International population imbalance impacts the world political and economic order
When someone heard that South Korea’s fertility rate fell to a record low last year, they immediately wrote that South Korea could be the first country to disappear. It was really scary. Is it really that scary? We can see from the population projections of the United Nations that the population change is a slow process. How the population of South Korea will change in the future not only depends on whether the fertility level will continue to be ultra-low and the life expectancy will rise, but also depends on the net migration of the population. There are many uncertainties. There is a high probability that South Korea will not disappear in this century. However, South Korea’s population issue has become a national security issue for the country.
This is not only true of South Korea, but also of many developed countries. China will also be on the path of zero or even negative population growth in a few years. What kind of influence this process will bring, what kind of changes will take place in the international population economy and the world pattern, is very worth studying. This paper mainly focuses on three questions: What is the international population imbalance? What are the characteristics of the international population imbalance? What is the impact of the international population imbalance on the international political and economic order?
Three dimensions of international population imbalance
Population imbalance refers to the change of population away from equilibrium state, including domestic population imbalance and international population imbalance. Domestic population imbalance mainly refers to the imbalance of domestic population structure and distribution. International population imbalance refers to the huge difference in population situation of different types of countries, which leads to the imbalance of international population pattern.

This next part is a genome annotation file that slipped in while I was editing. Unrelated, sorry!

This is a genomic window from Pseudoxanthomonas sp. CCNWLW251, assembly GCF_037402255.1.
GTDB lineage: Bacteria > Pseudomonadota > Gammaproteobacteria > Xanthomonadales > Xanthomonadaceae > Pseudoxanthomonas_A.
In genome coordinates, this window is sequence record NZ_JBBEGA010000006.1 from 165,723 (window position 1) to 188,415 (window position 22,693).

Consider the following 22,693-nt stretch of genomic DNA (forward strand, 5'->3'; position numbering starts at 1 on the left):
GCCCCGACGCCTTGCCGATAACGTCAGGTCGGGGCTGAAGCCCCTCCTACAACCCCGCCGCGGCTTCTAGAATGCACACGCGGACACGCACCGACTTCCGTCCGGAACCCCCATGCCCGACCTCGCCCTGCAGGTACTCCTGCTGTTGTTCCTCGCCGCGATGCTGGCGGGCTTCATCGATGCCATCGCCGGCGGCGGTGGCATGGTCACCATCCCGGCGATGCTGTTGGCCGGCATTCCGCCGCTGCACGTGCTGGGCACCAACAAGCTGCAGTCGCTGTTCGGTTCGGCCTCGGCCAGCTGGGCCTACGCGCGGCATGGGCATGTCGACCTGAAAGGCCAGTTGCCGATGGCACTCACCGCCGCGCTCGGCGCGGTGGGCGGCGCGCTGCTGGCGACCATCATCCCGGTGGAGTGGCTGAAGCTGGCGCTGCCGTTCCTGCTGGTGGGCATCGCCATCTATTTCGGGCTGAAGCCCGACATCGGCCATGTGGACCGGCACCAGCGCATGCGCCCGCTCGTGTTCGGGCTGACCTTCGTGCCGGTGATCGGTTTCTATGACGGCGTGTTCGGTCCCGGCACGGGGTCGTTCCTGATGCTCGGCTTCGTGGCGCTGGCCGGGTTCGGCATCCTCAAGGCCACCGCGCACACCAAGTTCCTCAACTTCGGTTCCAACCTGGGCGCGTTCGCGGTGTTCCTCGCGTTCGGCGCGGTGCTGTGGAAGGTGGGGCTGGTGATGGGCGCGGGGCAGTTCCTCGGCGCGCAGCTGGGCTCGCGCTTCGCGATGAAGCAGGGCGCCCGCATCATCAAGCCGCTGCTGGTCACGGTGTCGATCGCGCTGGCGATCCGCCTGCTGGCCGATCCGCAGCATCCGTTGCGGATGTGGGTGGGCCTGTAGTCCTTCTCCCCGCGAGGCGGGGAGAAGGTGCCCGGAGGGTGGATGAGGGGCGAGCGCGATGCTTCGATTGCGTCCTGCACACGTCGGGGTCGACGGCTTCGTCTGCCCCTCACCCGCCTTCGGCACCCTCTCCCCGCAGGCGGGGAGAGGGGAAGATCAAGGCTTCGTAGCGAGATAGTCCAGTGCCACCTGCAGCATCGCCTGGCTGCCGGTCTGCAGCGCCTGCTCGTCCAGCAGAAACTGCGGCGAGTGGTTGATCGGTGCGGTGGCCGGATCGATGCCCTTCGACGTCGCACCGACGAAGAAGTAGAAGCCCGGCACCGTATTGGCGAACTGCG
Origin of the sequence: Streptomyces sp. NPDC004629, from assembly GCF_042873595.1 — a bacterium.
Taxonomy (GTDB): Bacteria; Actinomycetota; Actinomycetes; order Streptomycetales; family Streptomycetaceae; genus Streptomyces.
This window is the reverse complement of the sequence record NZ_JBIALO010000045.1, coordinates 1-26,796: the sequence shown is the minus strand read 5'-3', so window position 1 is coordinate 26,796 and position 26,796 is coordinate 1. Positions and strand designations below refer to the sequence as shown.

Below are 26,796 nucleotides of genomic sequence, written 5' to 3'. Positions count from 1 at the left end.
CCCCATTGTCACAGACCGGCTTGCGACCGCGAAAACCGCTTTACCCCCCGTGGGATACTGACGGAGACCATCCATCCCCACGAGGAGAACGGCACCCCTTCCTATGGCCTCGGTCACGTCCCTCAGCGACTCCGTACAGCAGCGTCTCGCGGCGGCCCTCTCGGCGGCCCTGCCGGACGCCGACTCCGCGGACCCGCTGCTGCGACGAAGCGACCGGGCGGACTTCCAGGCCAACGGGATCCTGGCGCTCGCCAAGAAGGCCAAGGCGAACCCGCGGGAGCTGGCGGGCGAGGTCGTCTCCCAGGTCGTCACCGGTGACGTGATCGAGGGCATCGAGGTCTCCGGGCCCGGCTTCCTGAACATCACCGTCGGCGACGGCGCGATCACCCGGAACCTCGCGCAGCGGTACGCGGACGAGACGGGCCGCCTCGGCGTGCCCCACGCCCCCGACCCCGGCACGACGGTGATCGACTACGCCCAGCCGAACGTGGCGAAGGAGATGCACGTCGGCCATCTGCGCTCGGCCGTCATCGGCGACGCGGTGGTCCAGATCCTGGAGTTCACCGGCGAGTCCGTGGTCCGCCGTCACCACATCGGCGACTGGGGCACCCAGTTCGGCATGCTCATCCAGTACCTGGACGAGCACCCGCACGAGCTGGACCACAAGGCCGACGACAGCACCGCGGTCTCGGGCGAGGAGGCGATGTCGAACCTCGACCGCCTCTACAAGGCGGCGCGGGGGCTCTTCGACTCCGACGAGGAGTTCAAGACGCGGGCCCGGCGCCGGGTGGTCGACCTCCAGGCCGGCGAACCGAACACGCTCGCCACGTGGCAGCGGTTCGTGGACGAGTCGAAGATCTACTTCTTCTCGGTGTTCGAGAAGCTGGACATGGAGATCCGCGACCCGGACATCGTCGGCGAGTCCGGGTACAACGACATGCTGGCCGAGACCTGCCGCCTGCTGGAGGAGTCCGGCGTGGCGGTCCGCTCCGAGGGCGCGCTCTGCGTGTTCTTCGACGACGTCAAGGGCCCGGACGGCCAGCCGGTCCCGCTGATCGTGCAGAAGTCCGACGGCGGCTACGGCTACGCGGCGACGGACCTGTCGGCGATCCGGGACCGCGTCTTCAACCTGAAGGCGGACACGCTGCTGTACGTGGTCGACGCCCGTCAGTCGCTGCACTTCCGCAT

Domestic population imbalance is closely related to international population imbalance. In recent years, the World Bank has classified the world’s economies not only from the perspective of income, but also from the perspective of population into three categories: pre-demographic dividend countries, early demographic dividend countries and post-demographic dividend countries. This classification method is a great improvement over the United Nations Human Development Index (HDI). It is more convenient for people to truly understand the serious problems faced by countries with high HDI, and avoid deification and idolization of countries with high HDI.
As the population has the structural, dynamic, inertia, GuoBieXing multidimensional characteristics, such as by demographers study for many years, with consensus has formed a series of indicators, such as population size, population growth rate, crude birth rate, average fertility rate, age fertility rate, TFR (TFR), infant mortality, age don’t mortality, life expectancy of birth, total dependency ratio, elderly dependency ratio, children’s dependency ratio, immigration and emigration rate, net migration rate and so on.
We can investigate the situation of international population imbalance from three dimensions: the imbalance of population growth rate, the imbalance of old-age dependency ratio and the imbalance of net migration scale. The difference of international population growth rate reflects the future trend of population change in countries with different income types, the difference of old-age dependency ratio reflects the future domestic population structural pressure and the potential demand for international population migration in different types of countries, and the scale of net population migration reflects the population tension between different types of countries.